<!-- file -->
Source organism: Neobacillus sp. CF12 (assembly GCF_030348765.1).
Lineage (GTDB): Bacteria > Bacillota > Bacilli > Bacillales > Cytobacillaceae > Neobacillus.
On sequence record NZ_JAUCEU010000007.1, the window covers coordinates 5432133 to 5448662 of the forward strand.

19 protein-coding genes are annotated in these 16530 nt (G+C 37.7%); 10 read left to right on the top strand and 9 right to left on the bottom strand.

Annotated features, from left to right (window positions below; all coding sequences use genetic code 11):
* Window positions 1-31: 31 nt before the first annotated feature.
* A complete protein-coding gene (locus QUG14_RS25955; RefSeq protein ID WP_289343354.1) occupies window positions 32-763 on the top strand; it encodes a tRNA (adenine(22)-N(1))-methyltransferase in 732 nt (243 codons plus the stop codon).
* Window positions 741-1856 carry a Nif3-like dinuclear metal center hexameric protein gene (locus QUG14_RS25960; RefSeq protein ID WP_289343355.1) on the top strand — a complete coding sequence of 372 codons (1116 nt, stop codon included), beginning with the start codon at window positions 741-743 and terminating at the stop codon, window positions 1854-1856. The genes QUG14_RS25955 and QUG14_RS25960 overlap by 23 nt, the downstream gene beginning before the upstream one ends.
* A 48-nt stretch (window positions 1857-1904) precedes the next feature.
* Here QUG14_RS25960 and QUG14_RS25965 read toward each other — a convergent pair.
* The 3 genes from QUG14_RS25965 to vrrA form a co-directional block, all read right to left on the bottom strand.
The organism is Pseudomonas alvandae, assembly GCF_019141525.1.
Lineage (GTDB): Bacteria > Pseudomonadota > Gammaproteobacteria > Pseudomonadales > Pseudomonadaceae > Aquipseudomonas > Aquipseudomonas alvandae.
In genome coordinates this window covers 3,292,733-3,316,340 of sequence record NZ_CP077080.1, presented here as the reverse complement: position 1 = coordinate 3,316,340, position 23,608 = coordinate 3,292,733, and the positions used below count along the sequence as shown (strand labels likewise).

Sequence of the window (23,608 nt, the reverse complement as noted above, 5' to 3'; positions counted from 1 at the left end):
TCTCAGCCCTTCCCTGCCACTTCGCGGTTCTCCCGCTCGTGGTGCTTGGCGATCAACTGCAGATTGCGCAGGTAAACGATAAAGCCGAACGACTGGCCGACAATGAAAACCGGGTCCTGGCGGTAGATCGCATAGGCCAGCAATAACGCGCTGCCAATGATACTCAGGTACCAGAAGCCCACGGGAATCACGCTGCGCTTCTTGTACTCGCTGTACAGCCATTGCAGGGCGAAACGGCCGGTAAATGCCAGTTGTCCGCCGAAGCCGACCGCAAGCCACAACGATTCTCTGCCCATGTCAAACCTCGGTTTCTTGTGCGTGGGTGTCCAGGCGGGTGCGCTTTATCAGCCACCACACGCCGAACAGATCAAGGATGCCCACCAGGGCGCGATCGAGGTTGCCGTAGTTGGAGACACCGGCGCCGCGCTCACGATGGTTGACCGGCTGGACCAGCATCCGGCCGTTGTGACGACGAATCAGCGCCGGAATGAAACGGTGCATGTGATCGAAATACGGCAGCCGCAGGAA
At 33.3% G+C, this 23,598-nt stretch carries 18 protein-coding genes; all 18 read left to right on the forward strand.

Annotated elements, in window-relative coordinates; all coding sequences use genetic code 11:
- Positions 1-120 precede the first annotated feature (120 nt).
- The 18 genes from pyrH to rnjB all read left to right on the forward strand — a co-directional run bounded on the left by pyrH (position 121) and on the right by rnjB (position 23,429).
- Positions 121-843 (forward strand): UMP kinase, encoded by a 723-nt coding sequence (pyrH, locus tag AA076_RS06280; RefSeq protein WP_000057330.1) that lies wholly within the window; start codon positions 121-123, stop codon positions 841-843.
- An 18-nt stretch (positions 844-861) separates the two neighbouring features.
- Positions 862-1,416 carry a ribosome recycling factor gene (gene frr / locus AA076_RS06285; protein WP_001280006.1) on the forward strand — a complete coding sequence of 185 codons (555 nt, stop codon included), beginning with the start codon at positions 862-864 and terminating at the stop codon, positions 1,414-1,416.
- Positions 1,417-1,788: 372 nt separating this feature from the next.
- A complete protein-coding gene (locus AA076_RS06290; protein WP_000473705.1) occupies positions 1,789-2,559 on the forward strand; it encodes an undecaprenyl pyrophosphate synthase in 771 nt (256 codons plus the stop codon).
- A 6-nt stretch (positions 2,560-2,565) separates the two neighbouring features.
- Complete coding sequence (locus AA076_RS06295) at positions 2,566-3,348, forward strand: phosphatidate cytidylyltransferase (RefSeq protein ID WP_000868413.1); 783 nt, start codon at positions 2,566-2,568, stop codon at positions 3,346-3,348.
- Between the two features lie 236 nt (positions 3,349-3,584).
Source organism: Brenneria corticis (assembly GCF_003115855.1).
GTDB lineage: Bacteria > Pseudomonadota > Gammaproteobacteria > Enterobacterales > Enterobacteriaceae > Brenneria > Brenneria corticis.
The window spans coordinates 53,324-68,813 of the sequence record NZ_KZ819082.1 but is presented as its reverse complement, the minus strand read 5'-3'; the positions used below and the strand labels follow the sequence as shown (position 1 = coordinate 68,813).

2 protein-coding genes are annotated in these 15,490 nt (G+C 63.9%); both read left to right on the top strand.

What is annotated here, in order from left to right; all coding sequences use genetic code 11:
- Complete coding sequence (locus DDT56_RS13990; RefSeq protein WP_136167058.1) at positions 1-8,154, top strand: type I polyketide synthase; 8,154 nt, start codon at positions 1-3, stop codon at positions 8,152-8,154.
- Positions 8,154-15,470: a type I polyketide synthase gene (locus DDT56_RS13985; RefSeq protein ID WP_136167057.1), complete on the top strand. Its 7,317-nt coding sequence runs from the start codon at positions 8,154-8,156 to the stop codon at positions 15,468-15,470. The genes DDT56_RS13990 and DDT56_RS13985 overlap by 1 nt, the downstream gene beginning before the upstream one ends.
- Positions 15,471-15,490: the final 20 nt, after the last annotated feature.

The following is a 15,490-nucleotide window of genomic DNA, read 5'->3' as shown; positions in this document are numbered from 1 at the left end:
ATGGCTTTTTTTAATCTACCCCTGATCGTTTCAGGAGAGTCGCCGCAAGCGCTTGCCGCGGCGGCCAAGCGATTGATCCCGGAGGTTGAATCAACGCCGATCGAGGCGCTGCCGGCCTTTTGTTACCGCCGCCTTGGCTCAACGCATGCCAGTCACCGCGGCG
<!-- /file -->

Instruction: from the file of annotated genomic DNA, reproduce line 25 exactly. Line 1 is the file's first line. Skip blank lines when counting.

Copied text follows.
- A complete protein-coding gene (locus AA076_RS06290; protein WP_000473705.1) occupies positions 1,789-2,559 on the forward strand; it encodes an undecaprenyl pyrophosphate synthase in 771 nt (256 codons plus the stop codon).